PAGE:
As someone who has often found myself navigating the space in-between, internalizing the lesson of “multiple truths” has become an anchor point for my growth in leadership and personal development.
Leaning into the uncomfortable, difficult conversations, and making a shift toward equity requires the ability to understand that multiple truths are possible simultaneously. Not “either / or,” and not “no, but.” Embracing multiple truths is to internalize the knowing of “yes, and.” This is a valuable tool in moving us away from our defense mechanisms and into being present in fostering productive dialogue.
Before beginning our Community of Practice work, we always start with Community Agreements. These are agreements that are ever changing and co-created to meet the needs of the group. This allows us to work together with shared understanding. Some of our community agreements will center around active listening, compassionate understanding, and to trust the process.
These Community Agreements include the statement “Strive to hold multiple truths” allowing us “to move beyond ‘wrong or right’ into a space of ethical questioning that is always already conflicting, while shifting, can also be strong ground on which to build” (from the book Joyful Militancy).
In a time where everyone has a hot take and tensions are high, we want to be cautious to not be constantly blowing up spaces beyond repair, but to fundamentally shift the way we engage with each other. We have all been asked to perform in extractive environments, where questioning is met with frustration as it limits productivity. As we know, productivity and urgency is just another tenant of white supremacy culture. If we’re barreling ahead with our unchecked preconceived notions we are not taking our responsibility as future ancestors seriously.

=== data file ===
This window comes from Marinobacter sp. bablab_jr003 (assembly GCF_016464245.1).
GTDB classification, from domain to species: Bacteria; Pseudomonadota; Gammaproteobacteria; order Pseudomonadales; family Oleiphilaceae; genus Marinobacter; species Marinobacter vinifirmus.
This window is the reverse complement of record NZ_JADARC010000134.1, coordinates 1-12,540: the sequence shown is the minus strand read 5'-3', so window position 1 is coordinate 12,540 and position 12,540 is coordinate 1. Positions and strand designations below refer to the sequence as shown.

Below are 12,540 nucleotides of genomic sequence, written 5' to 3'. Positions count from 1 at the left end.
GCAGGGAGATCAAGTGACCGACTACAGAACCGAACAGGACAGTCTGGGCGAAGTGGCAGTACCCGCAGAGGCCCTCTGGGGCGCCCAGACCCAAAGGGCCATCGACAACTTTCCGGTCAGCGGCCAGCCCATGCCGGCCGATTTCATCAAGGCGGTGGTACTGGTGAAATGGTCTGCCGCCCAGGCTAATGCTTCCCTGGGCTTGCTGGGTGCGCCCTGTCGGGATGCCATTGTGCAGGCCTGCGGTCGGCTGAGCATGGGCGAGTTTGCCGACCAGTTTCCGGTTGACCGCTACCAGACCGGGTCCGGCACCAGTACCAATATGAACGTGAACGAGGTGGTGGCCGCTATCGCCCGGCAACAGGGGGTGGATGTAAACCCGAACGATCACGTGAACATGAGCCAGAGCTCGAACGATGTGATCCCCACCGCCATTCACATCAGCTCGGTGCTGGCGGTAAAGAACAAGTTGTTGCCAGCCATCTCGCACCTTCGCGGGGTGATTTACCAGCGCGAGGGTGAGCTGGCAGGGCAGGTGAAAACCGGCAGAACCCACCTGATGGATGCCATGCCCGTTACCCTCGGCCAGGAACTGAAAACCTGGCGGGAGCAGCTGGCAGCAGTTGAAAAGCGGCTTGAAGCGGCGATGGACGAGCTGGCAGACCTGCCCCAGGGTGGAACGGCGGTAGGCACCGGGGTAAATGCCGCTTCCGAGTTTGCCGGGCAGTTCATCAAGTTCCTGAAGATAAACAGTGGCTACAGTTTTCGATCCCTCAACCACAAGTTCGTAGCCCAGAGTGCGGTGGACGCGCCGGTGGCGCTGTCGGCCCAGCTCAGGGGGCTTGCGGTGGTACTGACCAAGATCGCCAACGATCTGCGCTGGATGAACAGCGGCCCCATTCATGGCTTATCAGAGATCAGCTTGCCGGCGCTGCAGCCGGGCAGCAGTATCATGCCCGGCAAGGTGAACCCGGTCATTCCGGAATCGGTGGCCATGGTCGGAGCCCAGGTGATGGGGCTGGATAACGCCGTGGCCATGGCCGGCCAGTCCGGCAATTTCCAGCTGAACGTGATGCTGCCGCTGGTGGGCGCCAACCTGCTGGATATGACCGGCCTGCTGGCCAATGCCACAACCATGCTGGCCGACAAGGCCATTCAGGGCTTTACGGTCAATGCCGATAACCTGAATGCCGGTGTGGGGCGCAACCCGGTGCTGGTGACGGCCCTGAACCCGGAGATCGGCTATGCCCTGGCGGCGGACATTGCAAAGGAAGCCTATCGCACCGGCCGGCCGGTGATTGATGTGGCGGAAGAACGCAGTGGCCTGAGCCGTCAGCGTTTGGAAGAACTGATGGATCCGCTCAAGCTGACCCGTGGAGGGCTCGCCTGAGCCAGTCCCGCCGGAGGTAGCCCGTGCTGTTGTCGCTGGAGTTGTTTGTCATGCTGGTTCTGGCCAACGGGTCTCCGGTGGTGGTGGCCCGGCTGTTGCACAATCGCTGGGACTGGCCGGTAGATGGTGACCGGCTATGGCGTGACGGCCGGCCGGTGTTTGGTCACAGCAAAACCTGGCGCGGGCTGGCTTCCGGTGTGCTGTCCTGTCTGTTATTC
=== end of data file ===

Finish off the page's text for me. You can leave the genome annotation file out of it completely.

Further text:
There was a time where I also found myself stuck in frustration; there is not enough happening, why can’t they see what they’re doing? I spent so much of my life being “against.” I was a progressive Jew in a conservative Christian suburb. I was radicalized at a young age by exposure to a variety of communities outside of school and the deep critical thinking encouraged by my father. I was furious. I was such an angry teen. Snapping back at anyone who had something ignorant to say, I couldn’t believe they didn’t care. But, if I’m being honest, living like that, with that chip on my shoulder, that anger, was doing everything to bring me down.
It’s been a long time since I was that little girl. I’m unlearning my anger knowing healthy frustration is normal, to be expected in our current conditions, AND I have to hold that against the value of my own vitality, and the need to cultivate something else. Multiple truths allows me to step back to see that I am not responsible for the unlearning of those around me. It is more valuable to speak my truths, to build on what’s possible, and not get consumed by the energy it takes to be constantly fighting.
Check back for Part 2 of this blog where Rae explores how the idea of multiple truths is used in Prospera Partner’s systems change and transformational leadership work.